Can we just pass on the good genes?

Can we just pass on the good genes?


Thinking about starting a family is an exciting time. Imagining whether your child will have your blue eyes or your partner's red hair is a great mystery for 9 months or more.


But the health of our kids is more than their physical attributes. In falling pregnant and growing a child, we are also building their entire genetics. The blueprint for their future and their health; including their risks for certain chronic conditions.


So could we as potential future parents selectively choose which genes we pass on? Can we help lower our child's risk for certain hereditary conditions or predispositions?


The answer is a ‘sort of’.


Without assisted reproductive treatments, the genes that are passed on from a Mother and Father are randomly selected. When sex cells (eggs & sperm) are made through the process of meiosis, the splitting of the gene pairs is pretty much random.


However, science is rapidly developing and in the future it might be possible to change this. Either through IVF preimplantation genetic screening or something more drastic involving genomic editing. Obviously there are other ethical factors to consider here and we are not suggesting this is necessary or ideal for most couples.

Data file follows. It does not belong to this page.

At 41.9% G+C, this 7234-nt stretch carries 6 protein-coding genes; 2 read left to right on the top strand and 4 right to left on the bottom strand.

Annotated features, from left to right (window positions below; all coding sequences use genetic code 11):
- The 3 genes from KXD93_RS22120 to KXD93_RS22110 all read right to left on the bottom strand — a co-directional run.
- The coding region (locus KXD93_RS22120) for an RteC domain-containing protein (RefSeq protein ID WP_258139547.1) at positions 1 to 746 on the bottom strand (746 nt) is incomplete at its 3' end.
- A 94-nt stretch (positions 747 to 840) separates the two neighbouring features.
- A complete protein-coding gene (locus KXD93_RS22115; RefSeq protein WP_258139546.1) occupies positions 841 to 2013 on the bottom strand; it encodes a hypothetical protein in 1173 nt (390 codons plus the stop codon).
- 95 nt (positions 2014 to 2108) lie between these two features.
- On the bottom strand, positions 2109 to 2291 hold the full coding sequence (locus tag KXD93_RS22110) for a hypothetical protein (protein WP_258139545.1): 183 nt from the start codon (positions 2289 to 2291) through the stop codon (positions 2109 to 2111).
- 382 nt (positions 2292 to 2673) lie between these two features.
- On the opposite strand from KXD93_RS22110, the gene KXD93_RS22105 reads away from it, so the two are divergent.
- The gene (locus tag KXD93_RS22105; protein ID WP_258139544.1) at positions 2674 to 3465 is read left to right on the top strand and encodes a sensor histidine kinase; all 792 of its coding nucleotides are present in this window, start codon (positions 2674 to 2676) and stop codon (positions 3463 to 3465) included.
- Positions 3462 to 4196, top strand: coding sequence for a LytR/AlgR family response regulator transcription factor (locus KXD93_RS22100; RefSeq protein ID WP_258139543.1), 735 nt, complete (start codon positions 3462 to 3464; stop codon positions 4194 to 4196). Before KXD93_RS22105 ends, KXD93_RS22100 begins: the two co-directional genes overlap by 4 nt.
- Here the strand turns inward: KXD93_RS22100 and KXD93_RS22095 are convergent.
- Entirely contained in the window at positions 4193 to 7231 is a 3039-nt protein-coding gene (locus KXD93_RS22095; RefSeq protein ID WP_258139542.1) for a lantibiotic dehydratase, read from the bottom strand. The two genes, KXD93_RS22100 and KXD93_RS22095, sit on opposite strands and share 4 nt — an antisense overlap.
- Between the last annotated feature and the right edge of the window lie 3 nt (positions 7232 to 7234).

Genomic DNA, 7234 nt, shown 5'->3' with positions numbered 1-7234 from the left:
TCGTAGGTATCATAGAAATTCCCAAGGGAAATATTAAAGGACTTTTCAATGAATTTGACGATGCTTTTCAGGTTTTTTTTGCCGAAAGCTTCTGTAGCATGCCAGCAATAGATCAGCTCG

However, understanding your own epigenetics can help to influence the epigenetics of your future children. Epigenetics, simplified, is the study of biological mechanisms that switch genes on and off. This means once you’ve identified “good” genes and “less-than-ideal” genes, you can adopt behaviours that help with the passing on beneficial gene regulation patterns.


For instance, children who had parents that were physically active whilst conceiving show beneficial patterns of gene regulation.


For this reason, it makes sense to join Edison before pregnancy to pass on your good epigenetics. Once a client identifies which of their genes show associated increased risk of negative health conditions, they can adopt lifestyle behaviours to help switch off the expression of these genes. It also enables a person to apply their efforts where they are most needed. We can’t change all of our genetics - nor would we want to - but we can adopt healthy behaviours to support healthy conception and embryos.


Edison can also help you identify serious genetic risks which could inform your decisions around how you conceive. We can help you identify if you are a ‘carrier’ for any genetic diseases. A carrier has one copy of a genetic variation that causes a disease, but two copies are needed for the disease to manifest. This is especially important when both parents are carriers for the same disease. In this case it would be extremely beneficial to have this information made available. The parents could then use IVF and select for embryos that don't carry two copies of the disease-causing variation.  An example where this might be needed would be to prevent cystic fibrosis.


If you are thinking of having a child and would like to know more, get in touch with us at edisonclinic.co.nz



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